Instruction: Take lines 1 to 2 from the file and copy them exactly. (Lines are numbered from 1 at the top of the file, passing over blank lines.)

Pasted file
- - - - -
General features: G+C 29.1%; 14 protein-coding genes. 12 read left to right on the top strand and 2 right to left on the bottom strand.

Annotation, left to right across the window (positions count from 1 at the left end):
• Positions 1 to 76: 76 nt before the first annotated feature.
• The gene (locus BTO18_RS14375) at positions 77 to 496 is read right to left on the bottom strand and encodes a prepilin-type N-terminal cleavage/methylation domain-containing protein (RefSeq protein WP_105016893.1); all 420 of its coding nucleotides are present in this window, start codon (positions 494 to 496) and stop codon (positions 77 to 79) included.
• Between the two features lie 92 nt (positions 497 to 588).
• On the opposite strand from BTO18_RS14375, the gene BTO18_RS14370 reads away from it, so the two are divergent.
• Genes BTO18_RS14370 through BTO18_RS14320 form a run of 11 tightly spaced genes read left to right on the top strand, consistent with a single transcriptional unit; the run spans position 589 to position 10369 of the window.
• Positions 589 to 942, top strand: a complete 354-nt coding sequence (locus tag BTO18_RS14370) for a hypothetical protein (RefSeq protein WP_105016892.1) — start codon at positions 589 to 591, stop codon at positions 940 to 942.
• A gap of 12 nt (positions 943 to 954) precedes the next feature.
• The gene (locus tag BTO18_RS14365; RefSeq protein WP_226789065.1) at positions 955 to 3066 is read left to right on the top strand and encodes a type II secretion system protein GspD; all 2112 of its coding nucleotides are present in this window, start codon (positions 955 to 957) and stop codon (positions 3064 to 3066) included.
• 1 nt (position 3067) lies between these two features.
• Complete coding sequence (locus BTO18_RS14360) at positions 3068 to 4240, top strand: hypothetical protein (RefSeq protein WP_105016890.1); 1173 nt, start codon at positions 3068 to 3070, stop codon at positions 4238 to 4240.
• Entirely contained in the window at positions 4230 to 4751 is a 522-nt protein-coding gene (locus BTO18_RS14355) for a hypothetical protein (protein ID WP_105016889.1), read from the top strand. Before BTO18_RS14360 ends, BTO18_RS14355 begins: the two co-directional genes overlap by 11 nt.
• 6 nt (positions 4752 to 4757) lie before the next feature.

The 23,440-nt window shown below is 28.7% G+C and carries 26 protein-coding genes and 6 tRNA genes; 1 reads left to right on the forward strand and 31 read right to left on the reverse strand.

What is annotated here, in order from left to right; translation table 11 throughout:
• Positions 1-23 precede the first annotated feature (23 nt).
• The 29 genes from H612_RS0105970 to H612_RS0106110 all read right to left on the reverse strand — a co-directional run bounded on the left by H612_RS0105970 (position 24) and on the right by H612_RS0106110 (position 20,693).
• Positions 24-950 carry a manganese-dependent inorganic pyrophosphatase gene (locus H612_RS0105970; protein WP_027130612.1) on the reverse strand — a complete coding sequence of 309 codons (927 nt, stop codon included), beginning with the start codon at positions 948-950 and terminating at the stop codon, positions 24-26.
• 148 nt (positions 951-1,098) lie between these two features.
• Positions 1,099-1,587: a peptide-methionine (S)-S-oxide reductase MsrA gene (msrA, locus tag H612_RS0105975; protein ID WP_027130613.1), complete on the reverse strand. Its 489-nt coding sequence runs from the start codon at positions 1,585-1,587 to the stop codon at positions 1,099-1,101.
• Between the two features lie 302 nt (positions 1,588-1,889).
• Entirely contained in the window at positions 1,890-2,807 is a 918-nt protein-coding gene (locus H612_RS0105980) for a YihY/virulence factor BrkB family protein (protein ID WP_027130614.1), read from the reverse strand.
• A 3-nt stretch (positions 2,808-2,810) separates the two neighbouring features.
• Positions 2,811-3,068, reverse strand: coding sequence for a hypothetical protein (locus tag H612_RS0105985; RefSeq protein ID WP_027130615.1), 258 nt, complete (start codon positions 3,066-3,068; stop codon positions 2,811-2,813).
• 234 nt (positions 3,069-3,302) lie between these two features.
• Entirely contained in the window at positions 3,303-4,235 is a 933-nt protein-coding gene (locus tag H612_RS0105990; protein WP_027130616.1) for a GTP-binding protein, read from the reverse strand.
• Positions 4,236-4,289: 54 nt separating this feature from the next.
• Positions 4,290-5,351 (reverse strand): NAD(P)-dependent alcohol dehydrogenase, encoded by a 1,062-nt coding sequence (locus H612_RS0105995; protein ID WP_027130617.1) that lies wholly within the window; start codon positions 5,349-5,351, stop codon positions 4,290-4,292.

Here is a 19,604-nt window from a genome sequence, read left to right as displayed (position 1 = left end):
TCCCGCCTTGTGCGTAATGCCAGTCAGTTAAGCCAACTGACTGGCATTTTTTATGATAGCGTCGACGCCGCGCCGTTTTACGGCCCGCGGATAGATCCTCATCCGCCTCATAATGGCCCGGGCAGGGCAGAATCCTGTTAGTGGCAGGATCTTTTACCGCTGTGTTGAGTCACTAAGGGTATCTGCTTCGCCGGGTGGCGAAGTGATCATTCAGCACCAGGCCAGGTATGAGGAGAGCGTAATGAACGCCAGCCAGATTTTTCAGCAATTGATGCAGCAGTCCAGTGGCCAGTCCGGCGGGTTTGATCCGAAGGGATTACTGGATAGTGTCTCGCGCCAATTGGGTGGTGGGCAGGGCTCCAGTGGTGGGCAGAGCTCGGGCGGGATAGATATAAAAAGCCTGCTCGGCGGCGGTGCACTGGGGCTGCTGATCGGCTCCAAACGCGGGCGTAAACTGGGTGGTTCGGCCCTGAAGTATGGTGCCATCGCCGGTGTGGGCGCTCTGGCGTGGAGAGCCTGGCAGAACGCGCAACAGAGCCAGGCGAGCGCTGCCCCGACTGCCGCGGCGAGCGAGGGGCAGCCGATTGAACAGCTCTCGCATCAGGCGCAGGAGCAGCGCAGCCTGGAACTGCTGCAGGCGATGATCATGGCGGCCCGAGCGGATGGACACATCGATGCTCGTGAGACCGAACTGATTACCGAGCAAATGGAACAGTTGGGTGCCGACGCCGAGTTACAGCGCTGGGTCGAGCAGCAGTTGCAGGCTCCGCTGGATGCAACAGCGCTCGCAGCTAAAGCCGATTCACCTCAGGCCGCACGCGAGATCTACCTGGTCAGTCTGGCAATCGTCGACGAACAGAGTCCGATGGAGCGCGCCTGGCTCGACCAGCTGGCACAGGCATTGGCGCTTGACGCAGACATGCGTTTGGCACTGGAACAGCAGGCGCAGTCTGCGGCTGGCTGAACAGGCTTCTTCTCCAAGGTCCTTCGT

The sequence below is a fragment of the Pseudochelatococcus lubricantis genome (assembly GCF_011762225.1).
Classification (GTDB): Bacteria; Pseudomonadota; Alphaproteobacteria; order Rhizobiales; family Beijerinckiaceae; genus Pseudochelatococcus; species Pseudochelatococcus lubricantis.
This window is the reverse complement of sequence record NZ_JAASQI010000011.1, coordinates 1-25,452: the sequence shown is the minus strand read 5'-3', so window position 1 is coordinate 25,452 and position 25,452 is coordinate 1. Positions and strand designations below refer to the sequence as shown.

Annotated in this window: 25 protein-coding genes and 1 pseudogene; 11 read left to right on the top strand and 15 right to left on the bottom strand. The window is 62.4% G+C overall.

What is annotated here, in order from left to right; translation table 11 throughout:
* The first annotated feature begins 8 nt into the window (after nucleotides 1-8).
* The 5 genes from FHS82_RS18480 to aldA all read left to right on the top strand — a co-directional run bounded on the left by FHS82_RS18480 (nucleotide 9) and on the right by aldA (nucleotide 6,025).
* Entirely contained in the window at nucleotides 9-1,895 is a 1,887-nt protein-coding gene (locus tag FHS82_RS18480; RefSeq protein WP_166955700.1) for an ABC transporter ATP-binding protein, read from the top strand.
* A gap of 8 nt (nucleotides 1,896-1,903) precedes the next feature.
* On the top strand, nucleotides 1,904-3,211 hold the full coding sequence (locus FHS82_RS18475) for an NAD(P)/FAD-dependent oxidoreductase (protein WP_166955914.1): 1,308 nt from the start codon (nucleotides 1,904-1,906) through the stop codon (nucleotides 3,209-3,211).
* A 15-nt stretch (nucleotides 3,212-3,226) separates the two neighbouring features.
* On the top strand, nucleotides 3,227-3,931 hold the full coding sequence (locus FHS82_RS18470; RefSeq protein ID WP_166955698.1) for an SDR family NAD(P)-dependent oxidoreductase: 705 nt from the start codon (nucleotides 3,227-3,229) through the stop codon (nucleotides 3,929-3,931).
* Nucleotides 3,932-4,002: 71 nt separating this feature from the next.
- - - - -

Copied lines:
General features: G+C 29.1%; 14 protein-coding genes. 12 read left to right on the top strand and 2 right to left on the bottom strand.

Annotation, left to right across the window (positions count from 1 at the left end):